Overall, a number of Tribeca, Chinatown, and SoHo residents raised concerns over the cost (the new jails will require US$11 billion to complete); the shadows cast by the tower, which would stretch from West Broadway to Mott Street in the winter and from Church Street to Chrystie Street in the summer, according to the Draft Environmental Impact Statement (DEIS); the impact of the Tombs demolition on the surrounding neighborhood; and the potential repurposing of the proposed tower into luxury housing if the city manages to decrease the number of incarcerated people enough. While that last concern may seem a tad outlandish, the original proposal for the tower at 80 Centre Street did involve a mix of affordable housing units.
Architect Alice Blank, who sits on Community Board One, also raised concerns about the potential history that would be lost if the Tombs came down. Blank pointed out a resolution recently passed by Community Board Three against the demolition, which states:
“The Art Deco/Art Moderne-styled South Tower of the current Manhattan Detention Center is NYC Landmark eligible, and the Manhattan Criminal Courts Building and Prison at 100 Centre Street have previously been determined to be New York State National Registry-eligible. These eligibilities suggest that the proposed demolition and redevelopment would be an inappropriate and significant loss of historic and architectural resources. The 100 Centre Street building, which retains some Egyptian Revival architectural details from the original ‘Tombs’ building, as well as 80 Centre Street and 125 Worth Street, constitute a coherent architectural group in Civic Center. The demolition of ‘the Tombs’ would undermine the value of a visible piece of the criminal justice history and the historical development of NYC.”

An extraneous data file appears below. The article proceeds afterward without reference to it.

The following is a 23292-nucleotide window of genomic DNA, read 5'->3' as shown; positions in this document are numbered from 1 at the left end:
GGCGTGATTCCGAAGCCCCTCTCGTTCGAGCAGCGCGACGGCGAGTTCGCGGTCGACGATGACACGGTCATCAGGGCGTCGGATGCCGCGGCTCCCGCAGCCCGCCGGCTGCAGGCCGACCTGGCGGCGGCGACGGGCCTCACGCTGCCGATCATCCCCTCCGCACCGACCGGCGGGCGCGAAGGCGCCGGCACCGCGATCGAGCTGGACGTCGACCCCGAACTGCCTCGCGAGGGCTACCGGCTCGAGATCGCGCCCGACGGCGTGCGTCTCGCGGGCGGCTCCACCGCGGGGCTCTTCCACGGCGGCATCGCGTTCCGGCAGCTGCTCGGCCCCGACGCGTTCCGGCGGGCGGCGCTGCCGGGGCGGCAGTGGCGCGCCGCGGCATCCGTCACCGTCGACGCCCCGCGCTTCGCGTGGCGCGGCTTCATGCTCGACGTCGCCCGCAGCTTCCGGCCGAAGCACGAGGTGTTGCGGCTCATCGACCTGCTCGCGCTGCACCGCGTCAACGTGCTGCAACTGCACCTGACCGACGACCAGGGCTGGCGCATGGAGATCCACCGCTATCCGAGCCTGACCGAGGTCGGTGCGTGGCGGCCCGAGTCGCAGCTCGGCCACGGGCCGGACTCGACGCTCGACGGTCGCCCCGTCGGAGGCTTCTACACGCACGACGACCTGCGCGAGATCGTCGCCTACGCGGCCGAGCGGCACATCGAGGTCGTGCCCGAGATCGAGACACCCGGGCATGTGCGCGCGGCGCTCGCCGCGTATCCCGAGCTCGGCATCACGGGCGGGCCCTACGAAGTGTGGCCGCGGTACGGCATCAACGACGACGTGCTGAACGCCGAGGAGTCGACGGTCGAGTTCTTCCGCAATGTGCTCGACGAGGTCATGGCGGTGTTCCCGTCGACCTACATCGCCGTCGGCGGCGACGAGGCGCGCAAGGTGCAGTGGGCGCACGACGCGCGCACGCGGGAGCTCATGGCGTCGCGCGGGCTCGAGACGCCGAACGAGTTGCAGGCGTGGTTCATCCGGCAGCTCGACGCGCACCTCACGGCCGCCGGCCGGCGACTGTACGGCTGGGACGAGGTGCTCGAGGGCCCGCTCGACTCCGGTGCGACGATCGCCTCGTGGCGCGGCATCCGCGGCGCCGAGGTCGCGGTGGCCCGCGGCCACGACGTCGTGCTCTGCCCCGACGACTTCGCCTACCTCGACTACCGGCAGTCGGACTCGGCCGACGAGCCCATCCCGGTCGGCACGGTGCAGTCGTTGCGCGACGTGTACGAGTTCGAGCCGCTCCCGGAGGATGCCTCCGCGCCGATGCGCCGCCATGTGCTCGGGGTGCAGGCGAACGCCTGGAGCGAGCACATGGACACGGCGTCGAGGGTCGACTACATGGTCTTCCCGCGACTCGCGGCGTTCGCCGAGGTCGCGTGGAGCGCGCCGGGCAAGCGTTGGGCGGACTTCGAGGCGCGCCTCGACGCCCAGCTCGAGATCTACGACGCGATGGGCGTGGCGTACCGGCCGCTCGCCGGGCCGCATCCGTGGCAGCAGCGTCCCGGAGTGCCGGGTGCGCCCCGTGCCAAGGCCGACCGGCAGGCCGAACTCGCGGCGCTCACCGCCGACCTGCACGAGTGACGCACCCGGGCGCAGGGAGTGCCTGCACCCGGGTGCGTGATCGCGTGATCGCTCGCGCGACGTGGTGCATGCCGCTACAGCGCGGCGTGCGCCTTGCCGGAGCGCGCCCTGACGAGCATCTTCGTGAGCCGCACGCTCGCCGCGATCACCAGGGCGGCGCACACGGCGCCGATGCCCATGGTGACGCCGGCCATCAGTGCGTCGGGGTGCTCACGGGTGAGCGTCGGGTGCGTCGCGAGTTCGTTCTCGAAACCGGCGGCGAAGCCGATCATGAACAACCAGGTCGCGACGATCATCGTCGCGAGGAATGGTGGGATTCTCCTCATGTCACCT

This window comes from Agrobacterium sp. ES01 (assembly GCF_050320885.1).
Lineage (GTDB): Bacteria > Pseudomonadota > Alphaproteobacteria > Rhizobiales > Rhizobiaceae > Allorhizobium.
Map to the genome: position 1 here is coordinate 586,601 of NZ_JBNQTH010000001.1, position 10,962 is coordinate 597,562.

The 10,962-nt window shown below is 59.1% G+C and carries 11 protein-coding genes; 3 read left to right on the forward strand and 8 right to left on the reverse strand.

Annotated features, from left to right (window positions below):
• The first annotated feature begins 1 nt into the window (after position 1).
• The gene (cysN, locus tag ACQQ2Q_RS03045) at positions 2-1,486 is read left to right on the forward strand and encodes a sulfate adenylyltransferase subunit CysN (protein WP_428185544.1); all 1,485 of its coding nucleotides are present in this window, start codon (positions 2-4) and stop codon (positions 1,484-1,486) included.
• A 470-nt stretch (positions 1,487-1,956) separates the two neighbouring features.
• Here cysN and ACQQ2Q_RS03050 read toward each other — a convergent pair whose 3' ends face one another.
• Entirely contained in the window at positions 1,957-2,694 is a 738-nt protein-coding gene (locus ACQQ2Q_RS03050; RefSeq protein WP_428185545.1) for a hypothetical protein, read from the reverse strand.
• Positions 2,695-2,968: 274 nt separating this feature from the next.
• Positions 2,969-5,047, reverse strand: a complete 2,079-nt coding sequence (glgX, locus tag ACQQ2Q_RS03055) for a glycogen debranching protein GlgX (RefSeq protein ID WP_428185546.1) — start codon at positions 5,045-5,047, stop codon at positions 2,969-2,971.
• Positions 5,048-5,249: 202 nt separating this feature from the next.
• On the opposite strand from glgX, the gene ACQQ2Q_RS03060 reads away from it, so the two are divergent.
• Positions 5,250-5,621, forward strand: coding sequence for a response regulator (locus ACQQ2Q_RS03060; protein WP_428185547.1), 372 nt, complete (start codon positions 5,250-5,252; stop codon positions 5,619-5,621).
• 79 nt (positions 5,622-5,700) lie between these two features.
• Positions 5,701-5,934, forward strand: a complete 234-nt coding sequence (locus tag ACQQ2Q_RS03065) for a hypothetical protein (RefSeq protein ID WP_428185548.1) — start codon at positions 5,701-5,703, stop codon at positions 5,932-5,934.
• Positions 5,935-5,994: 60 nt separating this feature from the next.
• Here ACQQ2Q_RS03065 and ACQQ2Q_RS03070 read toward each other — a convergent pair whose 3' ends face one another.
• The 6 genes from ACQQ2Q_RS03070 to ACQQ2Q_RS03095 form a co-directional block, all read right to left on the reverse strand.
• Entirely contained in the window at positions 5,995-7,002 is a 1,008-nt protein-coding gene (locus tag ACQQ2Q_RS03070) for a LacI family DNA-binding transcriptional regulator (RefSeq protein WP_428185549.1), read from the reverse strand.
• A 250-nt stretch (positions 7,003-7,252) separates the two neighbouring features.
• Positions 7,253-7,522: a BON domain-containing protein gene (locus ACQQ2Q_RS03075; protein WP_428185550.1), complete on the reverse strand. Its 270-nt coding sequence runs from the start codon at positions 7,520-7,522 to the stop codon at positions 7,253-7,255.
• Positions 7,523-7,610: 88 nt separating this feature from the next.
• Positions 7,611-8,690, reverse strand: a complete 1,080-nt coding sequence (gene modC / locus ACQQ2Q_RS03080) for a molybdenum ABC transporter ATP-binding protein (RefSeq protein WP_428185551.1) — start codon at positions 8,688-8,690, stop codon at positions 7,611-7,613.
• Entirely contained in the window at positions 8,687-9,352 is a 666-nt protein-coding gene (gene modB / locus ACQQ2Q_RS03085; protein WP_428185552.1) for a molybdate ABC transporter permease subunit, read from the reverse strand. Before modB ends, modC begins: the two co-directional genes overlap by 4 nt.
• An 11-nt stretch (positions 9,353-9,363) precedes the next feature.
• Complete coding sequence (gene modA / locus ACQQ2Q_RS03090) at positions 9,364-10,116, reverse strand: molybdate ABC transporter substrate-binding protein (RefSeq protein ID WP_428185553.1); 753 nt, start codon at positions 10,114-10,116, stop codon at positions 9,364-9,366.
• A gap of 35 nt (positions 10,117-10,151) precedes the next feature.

Of course, criminal justice and prison reform advocates have pushed back. In 2017, Rikers was appraised as being so dangerous by the State Commission of Correction that the agency halted transfers of inmates into the jail from outside of the city. At the time, the oversight commission found that Rikers failed to meet minimum safety standards.